• LibreELEC 8.0.0 Officially Released for Raspberry Pi SBCs with Kodi 17 "Krypton"

    The development team behind the open-source LibreELEC operating system for Raspberry Pi and other embedded devices proudly announced today, February 22, 2017, the release and general availability of LibreELEC 8.0.0.

    Dubbed Krypton, LibreELEC 8.0.0 has been in development since early October last year, during which it received over 200 nightly builds, no less than ten official Alpha versions, and a total of three Beta releases. It's built around the recently released Kodi 17 "Krypton" open-source media center, so you'll enjoy all of its cool new features.

  • Tiny, rugged, fanless mini-PC runs Linux on quad-core Bay Trail

    ADL Embedded Solutions unveiled a tiny rugged mini-PC with quad- or dual-core Atom E3800 SoCs, HD video, 2x GbE, wide DC input, and -40 to 70°C temps.

    A couple of months ago, San Diego-based ADL Embedded Solutions unveiled a compact ADLE3800SEC single-board computer, featuring quad- and dual-core Atom E3800 processors and based on a new, 75 x 75mm “Edge-Connect” SBC form-factor. Now, the company has built a rugged, 86 x 81 x 33mm “ADLEPC-1500” mini-PC around it.

  • Understanding the Second Phone: That is Now Almost Always Also a Smartphone

    As I am finishing the new TomiAhonen Almanac 2017 edition, as always when looking at the data, I am noticing patterns. Ones that catch my eye are the exceptions. Where a given trend line does not conform to the overall industry growth curves. The 'second phone' fits this pattern. It is 'bucking the trend'.

    I have been reporting on second phones on this blog and in my books for ages and I have been asking for industry analysts to go measure their count. This is still a murky area for which very little data exists but we can estimate its size reasonably well if we take the total population of phones in use, and subtract the number of mobile phone owners who report having at least one active mobile phone and account. So the current numbers fresh from the TomiAhonen Almanac 2017, tell us that the world has 5.15 Billion unique mobile phone users (owners) - this is a number that increasingly is now also reported by others like Ericsson, Cisco and the GSM Association; and I did the comparison of this data point earlier this week to see how valid it is. (It is very valid).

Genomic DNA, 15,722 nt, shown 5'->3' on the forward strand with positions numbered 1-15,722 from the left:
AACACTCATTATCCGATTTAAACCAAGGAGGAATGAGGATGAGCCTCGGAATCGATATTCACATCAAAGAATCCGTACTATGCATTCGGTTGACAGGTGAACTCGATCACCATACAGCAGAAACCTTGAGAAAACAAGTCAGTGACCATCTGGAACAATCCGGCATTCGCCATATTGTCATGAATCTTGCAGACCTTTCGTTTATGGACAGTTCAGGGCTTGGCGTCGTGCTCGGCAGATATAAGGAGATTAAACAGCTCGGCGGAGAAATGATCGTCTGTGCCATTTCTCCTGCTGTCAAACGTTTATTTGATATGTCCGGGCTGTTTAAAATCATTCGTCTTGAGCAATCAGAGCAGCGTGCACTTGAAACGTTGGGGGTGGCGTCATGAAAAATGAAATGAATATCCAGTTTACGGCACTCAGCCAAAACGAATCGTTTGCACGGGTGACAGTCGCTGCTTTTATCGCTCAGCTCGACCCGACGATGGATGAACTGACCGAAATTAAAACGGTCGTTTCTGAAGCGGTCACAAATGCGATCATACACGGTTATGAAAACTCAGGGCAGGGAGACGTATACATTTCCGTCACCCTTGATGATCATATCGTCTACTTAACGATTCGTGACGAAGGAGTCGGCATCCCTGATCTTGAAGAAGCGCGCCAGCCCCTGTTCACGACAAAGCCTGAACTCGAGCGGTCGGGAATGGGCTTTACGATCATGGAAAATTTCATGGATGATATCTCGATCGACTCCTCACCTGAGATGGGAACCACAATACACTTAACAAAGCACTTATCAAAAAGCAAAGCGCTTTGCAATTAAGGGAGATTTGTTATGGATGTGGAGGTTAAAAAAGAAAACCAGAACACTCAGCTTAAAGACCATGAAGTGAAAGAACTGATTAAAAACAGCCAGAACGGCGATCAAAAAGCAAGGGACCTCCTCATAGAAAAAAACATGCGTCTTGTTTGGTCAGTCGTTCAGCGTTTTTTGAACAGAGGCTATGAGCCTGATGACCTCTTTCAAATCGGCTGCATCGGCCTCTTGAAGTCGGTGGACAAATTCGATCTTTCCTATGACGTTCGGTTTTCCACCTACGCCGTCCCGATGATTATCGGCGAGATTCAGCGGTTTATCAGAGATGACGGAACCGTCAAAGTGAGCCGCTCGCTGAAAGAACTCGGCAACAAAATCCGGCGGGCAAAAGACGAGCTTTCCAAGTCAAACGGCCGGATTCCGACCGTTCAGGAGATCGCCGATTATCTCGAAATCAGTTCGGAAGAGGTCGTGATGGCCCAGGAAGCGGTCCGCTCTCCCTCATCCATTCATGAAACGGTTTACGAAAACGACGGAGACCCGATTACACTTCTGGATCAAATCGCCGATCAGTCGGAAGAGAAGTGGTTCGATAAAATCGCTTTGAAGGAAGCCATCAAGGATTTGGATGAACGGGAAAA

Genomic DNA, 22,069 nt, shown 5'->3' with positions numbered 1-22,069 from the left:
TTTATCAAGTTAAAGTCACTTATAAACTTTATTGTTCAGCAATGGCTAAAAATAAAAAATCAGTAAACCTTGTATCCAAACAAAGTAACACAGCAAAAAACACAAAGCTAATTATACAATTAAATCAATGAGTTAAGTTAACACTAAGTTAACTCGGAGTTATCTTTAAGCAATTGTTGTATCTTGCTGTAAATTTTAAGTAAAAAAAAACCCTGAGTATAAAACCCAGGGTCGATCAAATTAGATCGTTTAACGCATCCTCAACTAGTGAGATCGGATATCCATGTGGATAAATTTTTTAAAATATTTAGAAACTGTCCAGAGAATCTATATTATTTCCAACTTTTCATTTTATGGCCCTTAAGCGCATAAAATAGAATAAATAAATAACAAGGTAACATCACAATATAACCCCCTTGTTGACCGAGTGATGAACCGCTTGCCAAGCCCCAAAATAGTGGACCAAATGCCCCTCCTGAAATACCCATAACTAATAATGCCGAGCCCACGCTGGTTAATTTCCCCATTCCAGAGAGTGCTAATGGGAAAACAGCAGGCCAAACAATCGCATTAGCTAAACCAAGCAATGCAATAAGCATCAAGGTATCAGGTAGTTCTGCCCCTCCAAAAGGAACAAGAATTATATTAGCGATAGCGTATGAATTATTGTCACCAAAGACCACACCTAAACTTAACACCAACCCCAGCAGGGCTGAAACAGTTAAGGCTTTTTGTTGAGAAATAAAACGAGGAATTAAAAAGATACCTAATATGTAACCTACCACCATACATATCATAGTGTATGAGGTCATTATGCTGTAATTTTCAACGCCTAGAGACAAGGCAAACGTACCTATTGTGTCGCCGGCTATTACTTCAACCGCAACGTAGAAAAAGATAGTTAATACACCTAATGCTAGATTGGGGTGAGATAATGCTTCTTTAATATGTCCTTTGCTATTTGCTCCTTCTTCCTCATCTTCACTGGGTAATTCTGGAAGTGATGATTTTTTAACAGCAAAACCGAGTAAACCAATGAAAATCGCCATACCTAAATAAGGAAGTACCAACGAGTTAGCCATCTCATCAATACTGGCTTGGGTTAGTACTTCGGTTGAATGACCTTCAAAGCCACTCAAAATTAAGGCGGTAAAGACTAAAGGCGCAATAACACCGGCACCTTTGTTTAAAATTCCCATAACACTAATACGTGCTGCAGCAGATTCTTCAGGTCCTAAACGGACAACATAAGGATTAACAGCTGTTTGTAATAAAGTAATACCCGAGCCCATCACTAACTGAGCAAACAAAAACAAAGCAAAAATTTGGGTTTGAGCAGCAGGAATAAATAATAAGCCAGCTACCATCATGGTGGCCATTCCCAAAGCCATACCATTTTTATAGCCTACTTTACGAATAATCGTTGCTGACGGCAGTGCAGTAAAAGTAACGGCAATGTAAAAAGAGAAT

• FLOSS Weekly 422: Arduino Update

Clonezilla Live 2.5.0-25 Stable Release Is Powered by Linux 4.9.6 and Debian Sid

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GNU
Linux

Clonezilla Live and GParted Live creator Steven Shiau announced the availability of a new stable release of Clonezilla Live, versioned 2.5.0-25, bringing the latest GNU/Linux technologies and up-to-date software components.